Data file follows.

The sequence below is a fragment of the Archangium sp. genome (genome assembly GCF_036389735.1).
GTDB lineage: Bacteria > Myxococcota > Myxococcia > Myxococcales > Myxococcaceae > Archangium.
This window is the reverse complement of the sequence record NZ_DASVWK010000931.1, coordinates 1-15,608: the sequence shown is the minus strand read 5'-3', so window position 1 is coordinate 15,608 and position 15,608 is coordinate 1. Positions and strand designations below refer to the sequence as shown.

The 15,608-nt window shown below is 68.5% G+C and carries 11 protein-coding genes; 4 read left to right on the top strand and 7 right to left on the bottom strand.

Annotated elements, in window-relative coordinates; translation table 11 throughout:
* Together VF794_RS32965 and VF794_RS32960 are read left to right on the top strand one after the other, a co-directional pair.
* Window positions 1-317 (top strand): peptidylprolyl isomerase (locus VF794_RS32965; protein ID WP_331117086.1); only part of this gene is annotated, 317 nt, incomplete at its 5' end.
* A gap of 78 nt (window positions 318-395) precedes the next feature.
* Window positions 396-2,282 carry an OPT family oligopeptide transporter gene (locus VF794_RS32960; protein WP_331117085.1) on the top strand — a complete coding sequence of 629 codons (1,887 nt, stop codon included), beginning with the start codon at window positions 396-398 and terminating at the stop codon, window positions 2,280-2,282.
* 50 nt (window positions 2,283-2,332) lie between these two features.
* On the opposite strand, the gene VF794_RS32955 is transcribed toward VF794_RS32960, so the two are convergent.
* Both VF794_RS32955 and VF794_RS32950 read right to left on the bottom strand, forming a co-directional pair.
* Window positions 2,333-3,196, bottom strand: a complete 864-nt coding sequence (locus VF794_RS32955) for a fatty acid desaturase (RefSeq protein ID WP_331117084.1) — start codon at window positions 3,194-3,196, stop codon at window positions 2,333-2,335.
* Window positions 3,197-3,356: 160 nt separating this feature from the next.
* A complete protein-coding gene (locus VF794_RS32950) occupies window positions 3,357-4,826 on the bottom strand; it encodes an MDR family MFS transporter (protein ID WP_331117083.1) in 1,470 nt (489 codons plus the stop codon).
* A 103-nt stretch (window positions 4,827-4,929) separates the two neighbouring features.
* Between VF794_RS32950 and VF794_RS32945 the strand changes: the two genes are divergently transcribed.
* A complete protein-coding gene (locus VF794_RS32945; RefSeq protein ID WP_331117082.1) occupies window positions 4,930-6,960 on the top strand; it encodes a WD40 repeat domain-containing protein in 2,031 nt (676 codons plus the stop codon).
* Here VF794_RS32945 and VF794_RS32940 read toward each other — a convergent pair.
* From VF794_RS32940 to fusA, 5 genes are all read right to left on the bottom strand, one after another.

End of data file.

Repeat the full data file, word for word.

The sequence below is a fragment of the Archangium sp. genome (genome assembly GCF_036389735.1).
GTDB lineage: Bacteria > Myxococcota > Myxococcia > Myxococcales > Myxococcaceae > Archangium.
This window is the reverse complement of the sequence record NZ_DASVWK010000931.1, coordinates 1-15,608: the sequence shown is the minus strand read 5'-3', so window position 1 is coordinate 15,608 and position 15,608 is coordinate 1. Positions and strand designations below refer to the sequence as shown.

The 15,608-nt window shown below is 68.5% G+C and carries 11 protein-coding genes; 4 read left to right on the top strand and 7 right to left on the bottom strand.

Annotated elements, in window-relative coordinates; translation table 11 throughout:
* Together VF794_RS32965 and VF794_RS32960 are read left to right on the top strand one after the other, a co-directional pair.
* Window positions 1-317 (top strand): peptidylprolyl isomerase (locus VF794_RS32965; protein ID WP_331117086.1); only part of this gene is annotated, 317 nt, incomplete at its 5' end.
* A gap of 78 nt (window positions 318-395) precedes the next feature.
* Window positions 396-2,282 carry an OPT family oligopeptide transporter gene (locus VF794_RS32960; protein WP_331117085.1) on the top strand — a complete coding sequence of 629 codons (1,887 nt, stop codon included), beginning with the start codon at window positions 396-398 and terminating at the stop codon, window positions 2,280-2,282.
* 50 nt (window positions 2,283-2,332) lie between these two features.
* On the opposite strand, the gene VF794_RS32955 is transcribed toward VF794_RS32960, so the two are convergent.
* Both VF794_RS32955 and VF794_RS32950 read right to left on the bottom strand, forming a co-directional pair.
* Window positions 2,333-3,196, bottom strand: a complete 864-nt coding sequence (locus VF794_RS32955) for a fatty acid desaturase (RefSeq protein ID WP_331117084.1) — start codon at window positions 3,194-3,196, stop codon at window positions 2,333-2,335.
* Window positions 3,197-3,356: 160 nt separating this feature from the next.
* A complete protein-coding gene (locus VF794_RS32950) occupies window positions 3,357-4,826 on the bottom strand; it encodes an MDR family MFS transporter (protein ID WP_331117083.1) in 1,470 nt (489 codons plus the stop codon).
* A 103-nt stretch (window positions 4,827-4,929) separates the two neighbouring features.
* Between VF794_RS32950 and VF794_RS32945 the strand changes: the two genes are divergently transcribed.
* A complete protein-coding gene (locus VF794_RS32945; RefSeq protein ID WP_331117082.1) occupies window positions 4,930-6,960 on the top strand; it encodes a WD40 repeat domain-containing protein in 2,031 nt (676 codons plus the stop codon).
* Here VF794_RS32945 and VF794_RS32940 read toward each other — a convergent pair.
* From VF794_RS32940 to fusA, 5 genes are all read right to left on the bottom strand, one after another.